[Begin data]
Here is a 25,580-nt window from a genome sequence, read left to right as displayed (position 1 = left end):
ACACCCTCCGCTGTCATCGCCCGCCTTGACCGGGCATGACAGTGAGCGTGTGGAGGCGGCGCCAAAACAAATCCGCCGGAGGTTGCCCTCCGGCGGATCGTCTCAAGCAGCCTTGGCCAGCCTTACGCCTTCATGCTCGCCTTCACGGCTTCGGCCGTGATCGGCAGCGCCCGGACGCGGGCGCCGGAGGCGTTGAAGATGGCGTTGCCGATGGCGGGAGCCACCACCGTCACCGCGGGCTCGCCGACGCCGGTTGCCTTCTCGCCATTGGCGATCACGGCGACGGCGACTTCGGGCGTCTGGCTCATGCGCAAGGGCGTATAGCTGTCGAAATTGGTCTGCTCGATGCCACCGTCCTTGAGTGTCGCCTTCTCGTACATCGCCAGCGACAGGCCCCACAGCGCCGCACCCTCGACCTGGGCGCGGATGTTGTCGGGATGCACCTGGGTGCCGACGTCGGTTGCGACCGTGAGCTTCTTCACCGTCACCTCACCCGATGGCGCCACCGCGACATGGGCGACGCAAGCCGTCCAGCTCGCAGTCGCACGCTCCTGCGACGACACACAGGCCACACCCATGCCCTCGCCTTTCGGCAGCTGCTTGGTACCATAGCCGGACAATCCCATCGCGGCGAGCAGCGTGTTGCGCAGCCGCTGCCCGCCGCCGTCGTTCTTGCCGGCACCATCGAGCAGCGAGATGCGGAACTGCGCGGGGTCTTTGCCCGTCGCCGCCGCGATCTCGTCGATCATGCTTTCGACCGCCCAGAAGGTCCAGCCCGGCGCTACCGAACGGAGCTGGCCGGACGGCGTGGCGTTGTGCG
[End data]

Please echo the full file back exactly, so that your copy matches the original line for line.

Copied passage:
Here is a 25,580-nt window from a genome sequence, read left to right as displayed (position 1 = left end):
ACACCCTCCGCTGTCATCGCCCGCCTTGACCGGGCATGACAGTGAGCGTGTGGAGGCGGCGCCAAAACAAATCCGCCGGAGGTTGCCCTCCGGCGGATCGTCTCAAGCAGCCTTGGCCAGCCTTACGCCTTCATGCTCGCCTTCACGGCTTCGGCCGTGATCGGCAGCGCCCGGACGCGGGCGCCGGAGGCGTTGAAGATGGCGTTGCCGATGGCGGGAGCCACCACCGTCACCGCGGGCTCGCCGACGCCGGTTGCCTTCTCGCCATTGGCGATCACGGCGACGGCGACTTCGGGCGTCTGGCTCATGCGCAAGGGCGTATAGCTGTCGAAATTGGTCTGCTCGATGCCACCGTCCTTGAGTGTCGCCTTCTCGTACATCGCCAGCGACAGGCCCCACAGCGCCGCACCCTCGACCTGGGCGCGGATGTTGTCGGGATGCACCTGGGTGCCGACGTCGGTTGCGACCGTGAGCTTCTTCACCGTCACCTCACCCGATGGCGCCACCGCGACATGGGCGACGCAAGCCGTCCAGCTCGCAGTCGCACGCTCCTGCGACGACACACAGGCCACACCCATGCCCTCGCCTTTCGGCAGCTGCTTGGTACCATAGCCGGACAATCCCATCGCGGCGAGCAGCGTGTTGCGCAGCCGCTGCCCGCCGCCGTCGTTCTTGCCGGCACCATCGAGCAGCGAGATGCGGAACTGCGCGGGGTCTTTGCCCGTCGCCGCCGCGATCTCGTCGATCATGCTTTCGACCGCCCAGAAGGTCCAGCCCGGCGCTACCGAACGGAGCTGGCCGGACGGCGTGGCGTTGTGCG